There was not a desperately low calorific intake for the MDMA/Ecstasy users but some individuals were taking in as little as 500 calories a day. These effects were enduring for five or six days after they had taken the drug at the weekend. All these effects were significant (p<0.05).


Study 2

One of the immediate concerns was that this (results from study 1) could be an amphetamine effect. Amphetamines have been known to cause weight loss and reduction in appetite for some time, so we wanted to do a repeat study looking at people after they had taken amphetamine. We did a self-reported study where about 75 regular users of alcohol, amphetamine and MDMA/Ecstasy were recruited. These people were asked to rate the changes in their eating behaviour themselves, such as whether they thought they ate less after they had taken MDMA, alcohol and so on.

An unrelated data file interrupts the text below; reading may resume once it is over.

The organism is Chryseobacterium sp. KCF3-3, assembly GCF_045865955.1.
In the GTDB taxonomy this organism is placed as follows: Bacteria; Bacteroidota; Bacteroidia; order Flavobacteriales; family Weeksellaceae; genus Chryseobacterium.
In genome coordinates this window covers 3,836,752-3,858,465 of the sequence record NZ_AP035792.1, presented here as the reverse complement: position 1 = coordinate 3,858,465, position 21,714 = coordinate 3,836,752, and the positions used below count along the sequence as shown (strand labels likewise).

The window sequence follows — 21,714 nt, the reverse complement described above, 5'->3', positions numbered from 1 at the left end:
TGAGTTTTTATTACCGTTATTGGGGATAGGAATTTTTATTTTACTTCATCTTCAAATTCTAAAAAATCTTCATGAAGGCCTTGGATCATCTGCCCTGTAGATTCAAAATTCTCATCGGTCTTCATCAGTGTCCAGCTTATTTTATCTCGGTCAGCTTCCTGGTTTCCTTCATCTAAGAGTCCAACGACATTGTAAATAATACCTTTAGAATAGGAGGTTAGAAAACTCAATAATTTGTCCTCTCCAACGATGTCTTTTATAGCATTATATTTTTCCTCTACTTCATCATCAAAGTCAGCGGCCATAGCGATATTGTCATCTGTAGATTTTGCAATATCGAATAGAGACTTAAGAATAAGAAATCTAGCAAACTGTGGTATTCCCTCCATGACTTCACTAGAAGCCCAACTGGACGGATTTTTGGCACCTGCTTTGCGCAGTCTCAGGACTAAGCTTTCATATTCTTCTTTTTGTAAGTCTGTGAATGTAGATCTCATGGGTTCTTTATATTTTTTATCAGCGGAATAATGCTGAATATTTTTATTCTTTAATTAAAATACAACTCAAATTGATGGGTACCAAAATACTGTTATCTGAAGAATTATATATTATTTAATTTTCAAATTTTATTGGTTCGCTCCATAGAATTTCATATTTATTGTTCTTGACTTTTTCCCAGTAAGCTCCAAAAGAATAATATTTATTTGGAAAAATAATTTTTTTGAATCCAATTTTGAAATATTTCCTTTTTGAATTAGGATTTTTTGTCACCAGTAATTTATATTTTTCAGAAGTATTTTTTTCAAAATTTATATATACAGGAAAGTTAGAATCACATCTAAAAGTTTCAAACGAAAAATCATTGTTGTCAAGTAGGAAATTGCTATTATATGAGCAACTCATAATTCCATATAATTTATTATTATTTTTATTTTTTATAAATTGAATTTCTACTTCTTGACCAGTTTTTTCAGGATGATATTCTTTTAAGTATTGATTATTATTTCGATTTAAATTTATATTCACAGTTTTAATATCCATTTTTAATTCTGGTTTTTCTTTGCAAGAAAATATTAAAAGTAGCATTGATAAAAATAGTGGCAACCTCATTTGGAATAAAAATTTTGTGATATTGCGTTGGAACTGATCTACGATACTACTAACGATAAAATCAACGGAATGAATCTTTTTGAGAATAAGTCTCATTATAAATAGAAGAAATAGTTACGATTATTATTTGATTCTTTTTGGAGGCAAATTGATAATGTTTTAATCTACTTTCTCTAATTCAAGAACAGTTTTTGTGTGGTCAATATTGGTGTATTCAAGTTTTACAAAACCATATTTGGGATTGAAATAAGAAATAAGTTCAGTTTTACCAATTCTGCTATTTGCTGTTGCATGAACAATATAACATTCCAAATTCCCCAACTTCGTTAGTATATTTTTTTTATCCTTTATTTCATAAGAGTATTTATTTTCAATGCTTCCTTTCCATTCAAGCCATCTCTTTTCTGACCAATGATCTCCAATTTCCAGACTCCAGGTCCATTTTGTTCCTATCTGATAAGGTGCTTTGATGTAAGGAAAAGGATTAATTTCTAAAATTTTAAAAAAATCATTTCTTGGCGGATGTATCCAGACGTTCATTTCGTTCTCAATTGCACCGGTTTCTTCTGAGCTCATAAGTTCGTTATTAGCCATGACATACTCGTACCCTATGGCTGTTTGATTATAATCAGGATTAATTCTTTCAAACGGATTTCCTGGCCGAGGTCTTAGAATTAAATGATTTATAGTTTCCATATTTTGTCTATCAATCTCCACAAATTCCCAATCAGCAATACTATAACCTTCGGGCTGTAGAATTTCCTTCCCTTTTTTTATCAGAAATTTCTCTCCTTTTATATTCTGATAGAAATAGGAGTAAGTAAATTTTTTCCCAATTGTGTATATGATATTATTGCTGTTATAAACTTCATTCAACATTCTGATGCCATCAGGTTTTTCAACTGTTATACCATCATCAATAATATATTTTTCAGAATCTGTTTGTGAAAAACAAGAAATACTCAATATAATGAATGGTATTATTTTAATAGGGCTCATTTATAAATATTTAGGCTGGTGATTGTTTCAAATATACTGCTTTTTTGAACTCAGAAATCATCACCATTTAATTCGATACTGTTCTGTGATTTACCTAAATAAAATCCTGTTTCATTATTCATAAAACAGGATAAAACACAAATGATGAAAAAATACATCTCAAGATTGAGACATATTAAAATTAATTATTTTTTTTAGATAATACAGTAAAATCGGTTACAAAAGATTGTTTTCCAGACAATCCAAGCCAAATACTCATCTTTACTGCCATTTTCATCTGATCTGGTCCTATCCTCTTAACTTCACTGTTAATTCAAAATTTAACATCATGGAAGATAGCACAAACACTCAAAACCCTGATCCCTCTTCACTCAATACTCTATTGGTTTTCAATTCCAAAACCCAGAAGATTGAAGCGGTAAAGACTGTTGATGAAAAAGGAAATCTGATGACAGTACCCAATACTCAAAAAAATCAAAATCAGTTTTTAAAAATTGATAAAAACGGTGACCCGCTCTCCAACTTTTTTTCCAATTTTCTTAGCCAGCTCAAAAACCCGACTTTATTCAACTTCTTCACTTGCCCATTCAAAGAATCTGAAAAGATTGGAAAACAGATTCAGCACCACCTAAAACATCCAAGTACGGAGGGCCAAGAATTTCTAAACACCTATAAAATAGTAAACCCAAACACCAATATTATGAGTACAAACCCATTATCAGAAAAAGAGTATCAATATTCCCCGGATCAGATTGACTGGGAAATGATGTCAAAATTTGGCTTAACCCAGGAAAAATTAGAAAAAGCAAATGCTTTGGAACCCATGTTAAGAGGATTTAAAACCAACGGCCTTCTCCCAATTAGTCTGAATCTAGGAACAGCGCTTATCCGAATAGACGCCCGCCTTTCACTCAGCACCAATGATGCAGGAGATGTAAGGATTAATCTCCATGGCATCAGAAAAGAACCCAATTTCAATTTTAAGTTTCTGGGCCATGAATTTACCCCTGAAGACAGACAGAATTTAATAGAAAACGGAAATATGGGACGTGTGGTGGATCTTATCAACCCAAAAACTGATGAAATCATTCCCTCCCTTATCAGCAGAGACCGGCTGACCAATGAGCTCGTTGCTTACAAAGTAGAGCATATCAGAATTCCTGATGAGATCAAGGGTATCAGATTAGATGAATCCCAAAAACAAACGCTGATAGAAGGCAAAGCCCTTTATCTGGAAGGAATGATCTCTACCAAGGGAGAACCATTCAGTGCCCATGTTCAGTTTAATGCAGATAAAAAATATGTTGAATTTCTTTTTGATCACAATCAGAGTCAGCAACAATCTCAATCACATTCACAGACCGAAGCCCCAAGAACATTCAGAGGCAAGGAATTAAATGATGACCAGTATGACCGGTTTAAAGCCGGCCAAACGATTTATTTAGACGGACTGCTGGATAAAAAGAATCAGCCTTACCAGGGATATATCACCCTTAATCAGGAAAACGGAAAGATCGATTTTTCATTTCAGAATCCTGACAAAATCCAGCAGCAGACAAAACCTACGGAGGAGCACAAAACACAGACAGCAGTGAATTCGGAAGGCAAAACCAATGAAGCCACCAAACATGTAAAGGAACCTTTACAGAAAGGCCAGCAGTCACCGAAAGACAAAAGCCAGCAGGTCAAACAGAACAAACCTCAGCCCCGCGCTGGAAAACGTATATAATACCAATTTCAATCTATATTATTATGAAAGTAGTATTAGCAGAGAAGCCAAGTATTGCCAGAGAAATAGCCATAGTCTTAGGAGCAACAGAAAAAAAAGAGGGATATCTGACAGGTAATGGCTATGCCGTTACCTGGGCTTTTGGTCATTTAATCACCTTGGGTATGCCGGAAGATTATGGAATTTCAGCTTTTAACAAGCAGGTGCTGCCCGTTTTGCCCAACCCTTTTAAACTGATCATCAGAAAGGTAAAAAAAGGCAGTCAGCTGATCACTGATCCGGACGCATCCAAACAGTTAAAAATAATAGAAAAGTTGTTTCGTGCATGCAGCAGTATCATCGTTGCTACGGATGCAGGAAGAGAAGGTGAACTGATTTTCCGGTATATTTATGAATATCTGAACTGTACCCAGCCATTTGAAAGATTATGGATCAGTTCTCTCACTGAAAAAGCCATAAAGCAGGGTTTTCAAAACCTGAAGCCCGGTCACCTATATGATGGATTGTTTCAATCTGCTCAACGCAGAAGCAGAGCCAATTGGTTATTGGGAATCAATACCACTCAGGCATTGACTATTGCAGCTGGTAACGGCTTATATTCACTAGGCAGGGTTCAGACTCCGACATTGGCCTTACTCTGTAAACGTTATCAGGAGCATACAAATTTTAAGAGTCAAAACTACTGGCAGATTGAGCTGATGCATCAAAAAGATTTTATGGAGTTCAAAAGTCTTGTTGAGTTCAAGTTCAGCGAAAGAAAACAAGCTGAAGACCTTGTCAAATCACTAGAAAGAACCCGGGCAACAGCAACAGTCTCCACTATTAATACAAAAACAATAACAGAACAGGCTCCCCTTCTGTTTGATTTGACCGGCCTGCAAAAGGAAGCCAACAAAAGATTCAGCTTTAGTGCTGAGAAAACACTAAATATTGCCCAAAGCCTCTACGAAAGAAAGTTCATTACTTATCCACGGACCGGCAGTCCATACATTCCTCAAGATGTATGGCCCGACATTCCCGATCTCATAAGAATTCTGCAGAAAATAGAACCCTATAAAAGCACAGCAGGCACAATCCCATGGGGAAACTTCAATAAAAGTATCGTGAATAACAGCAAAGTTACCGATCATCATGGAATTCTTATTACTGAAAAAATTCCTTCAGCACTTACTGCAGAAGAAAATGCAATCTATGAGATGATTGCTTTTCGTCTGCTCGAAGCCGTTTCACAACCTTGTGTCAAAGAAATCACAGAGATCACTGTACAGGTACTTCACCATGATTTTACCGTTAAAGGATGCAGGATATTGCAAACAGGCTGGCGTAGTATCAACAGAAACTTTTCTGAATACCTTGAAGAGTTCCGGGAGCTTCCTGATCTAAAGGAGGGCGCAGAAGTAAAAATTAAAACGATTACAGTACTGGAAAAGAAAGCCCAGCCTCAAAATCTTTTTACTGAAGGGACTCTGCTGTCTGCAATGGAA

Study 2: Results & Conclusion

The data basically confirmed what was found in the data of study 1: that in individuals’ opinions they did think they ate less. They were not as hungry when they had taken MDMA/Ecstasy at the weekend compared to how they felt when they had drunk alcohol. They reported that the effect on appetite was more or less the same as when they had just taken amphetamine so it could be that it is an amphetamine effect that we are looking at (in both studies).


Overall Conclusions

We can conclude rather tentatively from these very small (and very flawed) studies that MDMA/Ecstasy use may suppress appetite, and may do so for five to six days after use.